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Benchmarking Azure Table Storage operations in ASP.NET Application

Table of Contents

I conducted this benchmark to determine the time it takes to read and write data in Azure Table Storage, in order to get a basic sense of latencies with which Azure Table Storage operates.

Following three operations were benchmarked:

  1. Write
  2. Point Read
  3. Table Scan

If you don't know about any of these operations, I would encourage you to read Type of Queries in Azure Table Storage.

How I performed the Benchmark?

I developed an ASP.NET application that included endpoints for executing read and write operations on Azure Table Storage, a common scenario when working with Table Storage. To record the latencies involved in these operations, I utilized custom metrics provided by Application Insights.

Please refer to How to collect custom metrics using Application Insights if you are unfamiliar with collecting custom metrics.

app.MapPost("/AddProduct", async (TableClient client, ProductGenerator pg, TelemetryClient tc) =>
    var product = pg.Generate()[0];
    var payloadSize = Encoding.UTF8.GetByteCount(JsonSerializer.Serialize(product));

    var s = Stopwatch.StartNew();
    await client.AddEntityAsync(product);

    return Results.Ok();

Next, I deployed the application using Azure App Services, and within the same region as the storage account.

After deploying the application, I used Bombardier to conduct benchmark tests. For each test, I sent concurrent HTTP requests for a duration of 1 minute.

Bombardier example

And after each test, I collected the results from Application Insights.

Result example

Technical and Environment details

.NET version7
Azure App ServiceP2V3 (4 Cores, 16GB RAM)
Azure App Service Instance Count1
Azure.Data.Tables version12.8.1
Azure StorageStandard v2
RegionCentral India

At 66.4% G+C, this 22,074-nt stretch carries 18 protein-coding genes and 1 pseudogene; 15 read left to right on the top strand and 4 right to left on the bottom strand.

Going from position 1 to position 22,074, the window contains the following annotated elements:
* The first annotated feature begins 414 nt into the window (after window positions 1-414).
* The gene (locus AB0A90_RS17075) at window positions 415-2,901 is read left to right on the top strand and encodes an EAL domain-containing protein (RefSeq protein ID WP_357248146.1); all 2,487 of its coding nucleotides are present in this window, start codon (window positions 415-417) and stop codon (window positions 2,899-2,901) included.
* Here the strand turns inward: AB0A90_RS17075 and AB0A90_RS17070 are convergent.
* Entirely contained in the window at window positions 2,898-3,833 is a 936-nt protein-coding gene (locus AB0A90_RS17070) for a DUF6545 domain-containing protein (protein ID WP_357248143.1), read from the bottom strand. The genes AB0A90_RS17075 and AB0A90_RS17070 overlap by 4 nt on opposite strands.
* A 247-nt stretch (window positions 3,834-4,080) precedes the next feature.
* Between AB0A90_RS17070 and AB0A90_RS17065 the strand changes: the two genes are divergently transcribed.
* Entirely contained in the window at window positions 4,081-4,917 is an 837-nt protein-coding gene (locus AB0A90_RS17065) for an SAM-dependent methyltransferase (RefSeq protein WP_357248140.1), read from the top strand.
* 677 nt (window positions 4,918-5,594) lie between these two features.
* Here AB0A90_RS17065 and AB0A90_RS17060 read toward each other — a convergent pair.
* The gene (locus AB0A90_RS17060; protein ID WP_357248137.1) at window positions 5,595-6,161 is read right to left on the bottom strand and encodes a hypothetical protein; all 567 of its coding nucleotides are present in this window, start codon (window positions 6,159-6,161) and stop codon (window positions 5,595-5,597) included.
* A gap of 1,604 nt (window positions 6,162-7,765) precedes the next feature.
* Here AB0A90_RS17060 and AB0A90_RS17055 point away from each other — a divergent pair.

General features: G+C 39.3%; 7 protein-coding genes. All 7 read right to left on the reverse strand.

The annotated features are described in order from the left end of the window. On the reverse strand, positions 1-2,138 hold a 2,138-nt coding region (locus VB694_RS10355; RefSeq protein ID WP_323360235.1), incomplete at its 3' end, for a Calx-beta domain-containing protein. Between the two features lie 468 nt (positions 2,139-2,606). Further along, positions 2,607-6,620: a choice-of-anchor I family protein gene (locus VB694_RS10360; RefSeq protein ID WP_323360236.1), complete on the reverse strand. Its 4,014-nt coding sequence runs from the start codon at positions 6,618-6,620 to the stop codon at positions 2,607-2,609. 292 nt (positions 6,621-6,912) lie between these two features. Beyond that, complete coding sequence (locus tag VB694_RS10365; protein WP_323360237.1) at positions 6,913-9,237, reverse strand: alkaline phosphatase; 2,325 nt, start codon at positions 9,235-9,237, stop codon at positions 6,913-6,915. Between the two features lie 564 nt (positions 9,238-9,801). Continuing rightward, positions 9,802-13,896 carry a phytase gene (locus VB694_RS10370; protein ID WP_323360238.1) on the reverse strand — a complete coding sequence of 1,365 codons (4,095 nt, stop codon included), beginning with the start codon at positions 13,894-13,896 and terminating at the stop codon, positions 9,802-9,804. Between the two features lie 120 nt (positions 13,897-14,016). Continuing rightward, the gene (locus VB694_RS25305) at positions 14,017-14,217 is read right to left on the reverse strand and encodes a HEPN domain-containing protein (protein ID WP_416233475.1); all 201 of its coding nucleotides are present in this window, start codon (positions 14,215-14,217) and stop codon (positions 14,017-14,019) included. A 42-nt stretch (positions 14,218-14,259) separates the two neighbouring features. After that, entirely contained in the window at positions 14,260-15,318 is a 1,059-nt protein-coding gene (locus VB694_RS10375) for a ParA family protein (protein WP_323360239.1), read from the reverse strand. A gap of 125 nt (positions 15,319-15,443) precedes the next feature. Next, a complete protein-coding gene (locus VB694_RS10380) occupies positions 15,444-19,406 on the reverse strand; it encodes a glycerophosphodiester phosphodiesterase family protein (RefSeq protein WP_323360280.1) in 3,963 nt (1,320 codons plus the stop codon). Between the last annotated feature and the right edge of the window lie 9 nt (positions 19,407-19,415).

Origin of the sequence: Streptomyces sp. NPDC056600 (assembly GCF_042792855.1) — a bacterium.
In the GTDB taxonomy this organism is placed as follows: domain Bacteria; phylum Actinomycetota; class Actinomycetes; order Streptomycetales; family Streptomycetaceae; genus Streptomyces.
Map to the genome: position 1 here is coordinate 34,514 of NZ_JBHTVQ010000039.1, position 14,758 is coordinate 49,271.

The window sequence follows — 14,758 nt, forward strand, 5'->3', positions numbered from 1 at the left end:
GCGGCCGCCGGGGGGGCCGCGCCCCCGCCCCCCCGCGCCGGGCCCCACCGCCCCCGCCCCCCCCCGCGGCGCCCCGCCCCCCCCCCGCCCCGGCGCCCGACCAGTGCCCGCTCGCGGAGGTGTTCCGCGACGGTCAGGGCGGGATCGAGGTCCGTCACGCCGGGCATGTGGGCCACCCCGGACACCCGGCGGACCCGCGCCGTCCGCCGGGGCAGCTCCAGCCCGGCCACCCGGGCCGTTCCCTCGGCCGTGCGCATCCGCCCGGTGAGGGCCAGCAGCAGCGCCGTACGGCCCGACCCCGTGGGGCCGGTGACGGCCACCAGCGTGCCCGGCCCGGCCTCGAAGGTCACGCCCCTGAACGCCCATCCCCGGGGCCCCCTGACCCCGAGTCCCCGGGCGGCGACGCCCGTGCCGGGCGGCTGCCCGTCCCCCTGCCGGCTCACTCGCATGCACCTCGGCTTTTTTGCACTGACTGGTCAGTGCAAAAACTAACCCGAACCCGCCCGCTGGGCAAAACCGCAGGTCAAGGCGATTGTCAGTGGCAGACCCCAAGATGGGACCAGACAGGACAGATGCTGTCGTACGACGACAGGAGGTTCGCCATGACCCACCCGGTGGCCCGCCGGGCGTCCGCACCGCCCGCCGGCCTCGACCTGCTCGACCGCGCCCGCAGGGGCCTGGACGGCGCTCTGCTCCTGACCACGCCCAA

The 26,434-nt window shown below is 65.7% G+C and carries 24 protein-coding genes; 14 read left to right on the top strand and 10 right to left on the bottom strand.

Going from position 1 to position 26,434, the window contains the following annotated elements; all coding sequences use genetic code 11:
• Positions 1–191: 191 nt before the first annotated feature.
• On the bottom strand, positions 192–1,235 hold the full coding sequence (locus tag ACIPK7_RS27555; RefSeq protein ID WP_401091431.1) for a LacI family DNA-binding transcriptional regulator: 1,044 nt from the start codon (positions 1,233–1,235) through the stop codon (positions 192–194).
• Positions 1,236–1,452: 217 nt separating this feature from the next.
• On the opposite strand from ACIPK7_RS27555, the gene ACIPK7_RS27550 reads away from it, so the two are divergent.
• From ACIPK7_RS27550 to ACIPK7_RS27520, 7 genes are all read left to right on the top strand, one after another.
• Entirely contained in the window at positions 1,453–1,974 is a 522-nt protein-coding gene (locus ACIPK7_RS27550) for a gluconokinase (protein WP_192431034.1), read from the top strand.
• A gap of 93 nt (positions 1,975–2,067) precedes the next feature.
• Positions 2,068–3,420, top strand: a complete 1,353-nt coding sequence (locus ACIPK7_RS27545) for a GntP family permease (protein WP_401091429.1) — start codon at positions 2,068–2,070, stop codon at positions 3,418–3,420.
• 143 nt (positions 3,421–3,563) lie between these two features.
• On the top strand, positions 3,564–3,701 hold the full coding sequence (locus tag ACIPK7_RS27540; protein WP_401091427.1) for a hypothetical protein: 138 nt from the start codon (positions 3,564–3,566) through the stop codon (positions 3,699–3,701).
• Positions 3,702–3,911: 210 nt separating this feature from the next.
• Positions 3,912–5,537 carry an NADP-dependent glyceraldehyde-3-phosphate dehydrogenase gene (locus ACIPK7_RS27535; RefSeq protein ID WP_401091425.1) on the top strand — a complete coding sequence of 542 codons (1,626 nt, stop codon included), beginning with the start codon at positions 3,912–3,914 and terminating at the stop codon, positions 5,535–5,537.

You can find the the complete source code of the application on my Github.

Write Operation

As you observed in the preceding code snippet, I used a ProductGenerator service for entity generation. This service creates a Product entity with random data, and then I used TableClient to insert this entity.

I executed the write-tests using different arguments and the parameter subspace is outlined below:

Concurrent Connections50, 250
Payload Size0.5 KB, 1 KB

And this is the benchmark result for the write operations.

Payload Size (0.5 KB)Payload Size (1 KB)
50 Concurrent Connections8.3 ms7.5 ms
250 Concurrent Connections9.9 ms8.5 ms

These results showcase the remarkable speed of Azure Table Storage, with latency consistently in the single-digit milliseconds range. Interestingly, there isn't a substantial difference in the results across various parameters. While using a 1KB payload seemed to yield slightly shorter latencies, but most probably, that could be due to random chance.

Point Read

Due to lack of substantial difference between the results across different parameter combinations, I executed read tests only for 250 concurrent users and 1 KB payload size.

Since the point read is the most efficient form of query, I expected relatively low latency and indeed, it was:

The average duration for the point read was 6.5 ms.

Table Scan

I was more interested in evaluating the duration of table scans, which is notably the slowest type of query in Table Storage, and is generally discouraged for use. The warning proved valid as the average duration for a table scan resulted in 11,932 ms, nearly 12 seconds.

Table Scan Result

In this result, a table scan appeared to be approximately 1800 times slower than a point query under exact test conditions.

It's worth noting that the time taken for a table scan is directly proportional to the size of the table; the larger the table, the more time it consumes. In this particular case, the table contained only 60,000 entities.

As a general practice, it's advisable to avoid table scans due to their significant performance overhead.


Azure Table Storage is relatively fast data store offering a single-digit millisecond latency in most of the operations. This exceptional speed makes it an attractive choice for application which requires low latencies.

However, table scans particularly cause significant performance overhead and should be avoided.

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